- Sound Devices
사운드 장치(Sound Devices)
To write a driver for a sound device, create a subclass of IOAudio. See the IOAudio Class description for additional information on writing a driver.
Directories in /NextDeveloper/Examples/DriverKit with examples of sound drivers include ProAudioSpectrum16 and SoundBlaster8.
The following hardware is required or recommended for development and support efforts:
- At least one workstation with NEXTSTEP User and Developer software
- A second NEXTSTEP workstation (optional, but recommended. One can serve as debug master, the other slave. This allows source debugging of the loaded driver.)
- Sound card
- Microphone, headphones or amplifier, and speakers that are all known to work with the sound card
- Logic analyzer
Here are the basic operations needed for an audio driver:
- Instantiating and initializing a driver object
- Starting and stopping data transfers
- Handling interrupts
- Determining supported features
- Changing hardware settings such as volume
Instantiating and Initializing a Driver Object
Override probe: to allocate an instance of the driver and initialize it by invoking IOAudio's initFromDeviceDescription: method.
Override initFromDeviceDescription: method and invoke super's implementation. IOAudio's initFromDeviceDescription: method invokes the reset method, which you must implement to check whether hardware is present. If hardware is present, the method should set it to a known state. It should also configure the host DMA channel to auto initialize mode if the sound card supports it. (Otherwise, you'll have to restart the DMA transfer every time you handle an interrupt.) It should return nil if the hardware isn't present.
If initFromDeviceDescription: returns nil, probe: shouldn't allocate a driver instance and should return NO.
Starting and Stopping Data Transfers
Override IOAudio's startDMAForchannel:read:buffer:bufferSizeForInterrupts: method in your driver. Your method should do the following:
- Configure your audio hardware to use the selected sample rate, data encoding, and channel count.
- Set audio hardware to auto initialize mode, if possible.
- Start the audio hardware's data transfer engine.
- Enable interrupts and start the host master DMA.
- Invoke IODirectDevice's startDMAForBuffer:channel: (part of the kernel), which you've configured to start the DMA on a selected channel.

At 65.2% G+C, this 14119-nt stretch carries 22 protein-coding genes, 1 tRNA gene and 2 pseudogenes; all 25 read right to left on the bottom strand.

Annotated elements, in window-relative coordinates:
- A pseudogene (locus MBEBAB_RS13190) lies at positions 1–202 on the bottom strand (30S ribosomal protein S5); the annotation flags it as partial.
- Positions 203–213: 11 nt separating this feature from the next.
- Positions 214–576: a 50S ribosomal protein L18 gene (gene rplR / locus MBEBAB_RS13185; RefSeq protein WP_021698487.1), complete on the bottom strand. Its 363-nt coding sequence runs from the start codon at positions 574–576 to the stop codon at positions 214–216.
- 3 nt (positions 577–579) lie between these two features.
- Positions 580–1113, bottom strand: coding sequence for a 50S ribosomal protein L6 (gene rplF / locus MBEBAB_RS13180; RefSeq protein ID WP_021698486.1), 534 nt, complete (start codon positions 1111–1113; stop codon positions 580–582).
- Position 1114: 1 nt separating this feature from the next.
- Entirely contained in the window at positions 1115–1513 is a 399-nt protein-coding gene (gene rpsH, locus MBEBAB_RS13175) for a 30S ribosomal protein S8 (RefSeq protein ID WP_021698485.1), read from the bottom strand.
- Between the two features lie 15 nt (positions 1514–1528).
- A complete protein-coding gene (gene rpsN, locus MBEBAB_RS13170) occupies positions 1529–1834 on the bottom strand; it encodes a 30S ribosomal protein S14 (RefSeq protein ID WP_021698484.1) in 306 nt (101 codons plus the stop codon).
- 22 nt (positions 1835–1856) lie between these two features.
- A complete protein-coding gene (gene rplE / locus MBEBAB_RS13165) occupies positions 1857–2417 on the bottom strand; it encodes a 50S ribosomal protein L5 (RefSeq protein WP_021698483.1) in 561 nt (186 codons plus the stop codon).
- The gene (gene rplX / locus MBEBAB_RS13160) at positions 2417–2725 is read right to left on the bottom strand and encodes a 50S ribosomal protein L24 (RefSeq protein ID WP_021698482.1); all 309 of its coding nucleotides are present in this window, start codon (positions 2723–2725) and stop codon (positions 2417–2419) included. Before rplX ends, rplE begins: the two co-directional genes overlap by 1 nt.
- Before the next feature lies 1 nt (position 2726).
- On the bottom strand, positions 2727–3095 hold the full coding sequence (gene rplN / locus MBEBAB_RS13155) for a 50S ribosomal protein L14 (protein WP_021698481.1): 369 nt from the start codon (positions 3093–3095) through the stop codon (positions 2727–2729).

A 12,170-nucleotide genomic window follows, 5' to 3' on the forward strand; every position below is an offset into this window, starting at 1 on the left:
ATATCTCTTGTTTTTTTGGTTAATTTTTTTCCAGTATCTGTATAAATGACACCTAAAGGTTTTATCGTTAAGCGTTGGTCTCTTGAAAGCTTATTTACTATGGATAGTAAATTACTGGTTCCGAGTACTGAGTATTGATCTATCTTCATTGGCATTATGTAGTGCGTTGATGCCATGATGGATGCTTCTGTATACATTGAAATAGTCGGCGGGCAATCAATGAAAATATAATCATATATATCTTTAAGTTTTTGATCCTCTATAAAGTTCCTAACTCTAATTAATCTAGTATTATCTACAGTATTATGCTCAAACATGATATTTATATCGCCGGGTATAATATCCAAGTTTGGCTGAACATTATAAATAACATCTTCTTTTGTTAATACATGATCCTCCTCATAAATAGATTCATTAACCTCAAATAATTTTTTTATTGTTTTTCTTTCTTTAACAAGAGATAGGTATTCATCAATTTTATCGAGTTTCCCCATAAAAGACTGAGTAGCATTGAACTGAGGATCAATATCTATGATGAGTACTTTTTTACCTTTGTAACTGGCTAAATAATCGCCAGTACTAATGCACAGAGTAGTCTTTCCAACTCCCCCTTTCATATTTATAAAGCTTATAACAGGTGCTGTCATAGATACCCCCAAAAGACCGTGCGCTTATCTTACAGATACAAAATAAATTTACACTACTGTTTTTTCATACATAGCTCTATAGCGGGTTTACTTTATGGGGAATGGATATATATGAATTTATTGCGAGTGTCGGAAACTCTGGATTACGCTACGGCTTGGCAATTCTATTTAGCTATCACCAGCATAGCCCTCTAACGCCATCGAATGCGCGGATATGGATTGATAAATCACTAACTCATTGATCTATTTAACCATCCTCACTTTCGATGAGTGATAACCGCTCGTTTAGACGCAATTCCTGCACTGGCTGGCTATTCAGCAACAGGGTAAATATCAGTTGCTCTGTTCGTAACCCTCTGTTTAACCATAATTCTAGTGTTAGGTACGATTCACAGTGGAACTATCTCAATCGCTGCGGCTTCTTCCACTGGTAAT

Note: startDMAForchannel:read:buffer:bufferSizeForInterrupts: must be called only from the I/O thread.
Override IOAudio's stopDMAForChannel:read: method in your subclass to perform these operations:
- Disable interrupts.
- Turn off the DMA channel.
- Stop any data transfer from the audio hardware.
The Driver Kit already implements an interrupt handler for sound. You must implement the method interruptOccurredForInput:forOutput: to take these actions:
- Determine which, if any, channel interrupted and perform the necessary actions to acknowledge the interrupt.
- Return BOOL values in each of the method's two BOOL parameters: YES if there is data in the corresponding channel and NO otherwise.
Note: The interruptOccurredForInput:forOutput: method must be called only from the I/O thread.
Write a function that clears audio hardware interrupts and implement interruptClearFunc to return the address of this function. This function is called by the interrupt handler when there's an audio interrupt, so it can't block.
Determining Supported Features
Implement the following methods to provide the following feature information:
- acceptsContinuousSamplingRates to return whether continuous sampling rates is supported
- channelCountLimit to return 1 for mono or 2 for stereo
- getDataEncodings:count: to return an array of supported data encodings
- getInputChannelBuffer:size: to return the input channel's buffer address and size
- getOuputChannelBuffer:size: to return the output channel's buffer address and size
- getSamplingRates:count: to return supported sampling rates in an array and a count of the number of rates supported
- getSamplingRatesLow:high: to return the lowest and highest sampling rates supported
Setting Hardware State
The user can set various audio parameters. IOAudio has a set of methods that return the values set by the user. You implement an accompanying set of methods to convert these user values to values your hardware understands by scaling the values appropriately and updating the hardware state to the scaled values. Implement the methods if the audio hardware supports the corresponding features. IOAudio provides the following methods to get the user value and update the associated hardware state:
- inputGainLeft and updateInputGainLeft
- inputGainRight and updateInputGainRight
- isLoudnessEnhanced and updateLoudnessEnhanced
- isOutputMuted and updateOutputMute
- outputAttenuationLeft and updateOutputAttenuationLeft
- outputAttenuationRight and updateOutputAttenuationRight
Input gain runs from 0 (no sound) to 32767 (maximum); attenuation goes from 84 (no sound) to 0 (maximum).
Note: IOAudio invokes all the update... methods from the I/O thread.
IOAudio's support for audio drivers has the following limitation you should know about:
- You can't override the methods (dataEncoding and getDataEncodings:count:, for example) that interpret NXSoundParameterTags passed from user-level programs. Consequently, you have to use some other way to provide support for device-specific features such as on-board compression.
Suggestions for Development
If the audio hardware supports a superset of a well-known interface, consider developing it first. It's even better if a template is available. Then add features specific to your audio hardware.
When you start debugging, first try to get an interrupt. When you do, you know data transfers are occurring.
As a debugging aid, consider writing a user-level program to use IODeviceMaster to read and write ports.